2. Audio: The confluence of two trends is happening with audio — individuals trying to pay less attention to screens and individuals having greater access to voice-controlled devices. Marketers have long known that the initial 3-5 seconds of an ad are now most crucial, yet few have developed an audio strategy built on upfront instant recognition, often holding viewers at bay until the end of a commercial for a big brand reveal. Starting with this year’s Big Game, companies that resonate with communities will have a clear sonic signature, leverage voice in creative manners, and develop infectious tones/sounds that are annoyingly unforgettable. Amazon’s use of iconic voices in Super Bowl LII in 2018, in which Alexa lost her voice and was replaced (by Cardi B, Rebel Wilson, Gordon Ramsey, and Anthony Hopkins), is a great example of projecting into communities through a “voice” strategy, which carried through to branded experiences with at-home smart speakers.
3. Visuals: The fastest-growing part of communication isn’t words, with just shy of 1,000 new words added to dictionaries each year. Yet, brands often fixate on language — tagline, manifestos, copy lines, claims, features, benefits, and “reasons to believe.” Today, over 20% of social media posts contain a visual (e.g., gif or emoji), and the fastest-growing type of communication is gifs (i.e., Giphy has 10% of the search volume as Google). To resonate, make your brand “conversational” among communities by breaking it down into meaningful emojis, glyphs, and gifs that consumers can use when talking to each other. Consider Oreo’s game-changing tweet during Super Bowl XLVII in 2013, when the power went off after Beyonce’s flawless half-time performance; it was the beginning of the end of Super Bowl commercials dominating coverage as the social media moment became the most talked about brand activation — all based on a single image.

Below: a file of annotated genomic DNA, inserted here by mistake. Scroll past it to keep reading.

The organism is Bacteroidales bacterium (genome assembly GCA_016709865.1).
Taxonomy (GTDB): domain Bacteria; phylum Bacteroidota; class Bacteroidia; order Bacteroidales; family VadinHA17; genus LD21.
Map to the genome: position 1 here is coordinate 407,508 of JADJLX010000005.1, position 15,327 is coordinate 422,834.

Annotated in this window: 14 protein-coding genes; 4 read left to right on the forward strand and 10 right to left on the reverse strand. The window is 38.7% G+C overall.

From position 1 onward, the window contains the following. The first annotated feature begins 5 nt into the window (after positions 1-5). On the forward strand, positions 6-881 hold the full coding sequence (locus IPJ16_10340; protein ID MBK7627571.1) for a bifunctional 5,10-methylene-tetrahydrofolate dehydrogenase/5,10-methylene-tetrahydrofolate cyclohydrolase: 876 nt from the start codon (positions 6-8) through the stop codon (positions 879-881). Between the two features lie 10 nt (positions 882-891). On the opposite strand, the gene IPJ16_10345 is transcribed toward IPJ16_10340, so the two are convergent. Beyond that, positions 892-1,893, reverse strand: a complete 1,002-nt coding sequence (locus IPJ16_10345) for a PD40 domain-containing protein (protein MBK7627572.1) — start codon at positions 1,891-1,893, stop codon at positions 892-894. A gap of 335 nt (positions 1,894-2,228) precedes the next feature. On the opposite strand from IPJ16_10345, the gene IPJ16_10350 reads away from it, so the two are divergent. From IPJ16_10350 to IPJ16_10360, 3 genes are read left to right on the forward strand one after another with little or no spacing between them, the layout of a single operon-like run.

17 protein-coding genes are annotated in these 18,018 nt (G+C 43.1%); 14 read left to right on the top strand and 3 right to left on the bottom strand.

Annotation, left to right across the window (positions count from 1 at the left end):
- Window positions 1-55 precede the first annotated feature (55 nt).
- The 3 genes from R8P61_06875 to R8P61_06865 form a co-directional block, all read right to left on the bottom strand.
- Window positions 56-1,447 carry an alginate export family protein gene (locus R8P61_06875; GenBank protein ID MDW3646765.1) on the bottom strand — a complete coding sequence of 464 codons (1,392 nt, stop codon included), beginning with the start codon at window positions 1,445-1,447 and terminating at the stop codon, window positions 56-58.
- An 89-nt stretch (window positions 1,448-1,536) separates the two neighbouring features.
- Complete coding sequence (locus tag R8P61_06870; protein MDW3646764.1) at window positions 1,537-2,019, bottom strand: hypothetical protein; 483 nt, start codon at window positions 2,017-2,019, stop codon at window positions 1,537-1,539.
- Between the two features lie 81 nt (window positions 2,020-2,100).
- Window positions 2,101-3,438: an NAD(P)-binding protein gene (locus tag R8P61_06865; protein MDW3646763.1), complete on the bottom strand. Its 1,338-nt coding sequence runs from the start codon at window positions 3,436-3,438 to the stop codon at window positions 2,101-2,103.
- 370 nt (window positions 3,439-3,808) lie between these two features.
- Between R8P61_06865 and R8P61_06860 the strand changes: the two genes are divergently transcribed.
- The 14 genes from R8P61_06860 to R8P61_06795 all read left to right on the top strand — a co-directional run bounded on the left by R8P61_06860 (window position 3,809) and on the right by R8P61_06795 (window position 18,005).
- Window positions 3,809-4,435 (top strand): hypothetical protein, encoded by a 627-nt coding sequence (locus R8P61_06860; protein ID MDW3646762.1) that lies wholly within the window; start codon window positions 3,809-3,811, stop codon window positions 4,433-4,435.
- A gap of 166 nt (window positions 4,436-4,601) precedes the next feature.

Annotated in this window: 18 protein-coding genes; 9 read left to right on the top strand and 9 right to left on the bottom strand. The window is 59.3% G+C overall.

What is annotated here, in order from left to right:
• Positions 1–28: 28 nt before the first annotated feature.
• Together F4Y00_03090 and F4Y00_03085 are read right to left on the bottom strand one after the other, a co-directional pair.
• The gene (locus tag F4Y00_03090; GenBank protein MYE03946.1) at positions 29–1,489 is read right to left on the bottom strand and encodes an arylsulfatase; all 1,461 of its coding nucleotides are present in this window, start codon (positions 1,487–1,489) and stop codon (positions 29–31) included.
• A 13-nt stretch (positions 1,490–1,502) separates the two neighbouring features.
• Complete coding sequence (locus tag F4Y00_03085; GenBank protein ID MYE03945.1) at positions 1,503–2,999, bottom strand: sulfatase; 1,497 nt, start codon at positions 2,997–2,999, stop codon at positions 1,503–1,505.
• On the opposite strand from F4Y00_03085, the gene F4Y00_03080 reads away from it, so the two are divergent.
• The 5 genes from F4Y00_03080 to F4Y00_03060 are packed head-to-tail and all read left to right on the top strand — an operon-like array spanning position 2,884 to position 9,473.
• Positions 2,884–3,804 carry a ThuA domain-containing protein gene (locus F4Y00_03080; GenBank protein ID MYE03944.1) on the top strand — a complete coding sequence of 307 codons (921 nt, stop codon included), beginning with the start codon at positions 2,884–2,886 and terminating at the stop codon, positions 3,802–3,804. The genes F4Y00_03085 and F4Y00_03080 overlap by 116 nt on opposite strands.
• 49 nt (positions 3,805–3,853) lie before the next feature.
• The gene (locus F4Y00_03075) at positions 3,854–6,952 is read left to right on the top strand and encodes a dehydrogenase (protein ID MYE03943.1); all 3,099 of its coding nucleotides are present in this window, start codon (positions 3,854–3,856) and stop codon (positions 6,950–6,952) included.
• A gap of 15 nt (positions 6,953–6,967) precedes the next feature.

4. Experience: In a sense to belong, consumers mirror people in their community. The culture of badging and signalling on Instagram is one demonstration of this consumer behavior. Brands that create, encourage, and amplify a shared, normative set of behaviors around their product will start to win the loyalty of users and attention of prospects. Consider the companies that “gamify” the Super Bowl by having at-home or in-bar audiences collectively take an action when teams score points.
5. Cultural Connections: Brands are being challenged by employees, shareholders, and consumers to have more socio-political attunement to the reality of the communities that are buyers and/or suppliers. As a result, brands in the pop culture orbit have to shore-up their foundation through new, modern “brand safety” rules as they navigate the culture-ethics gap: empower members of communities by making them better off, show earnest commitment to the issues and causes of communities, and express empathy in allowing community members to represent their own culture. During Super Bowl XLIV in 2010, Pepsi made this a mainstay strategy by donating their would-be $20m ad budget to social causes voted on by their customers.
Contributed to Branding Strategy Insider by: Kai Wright, Author of Follow The Feeling: Brand Building In A Noisy World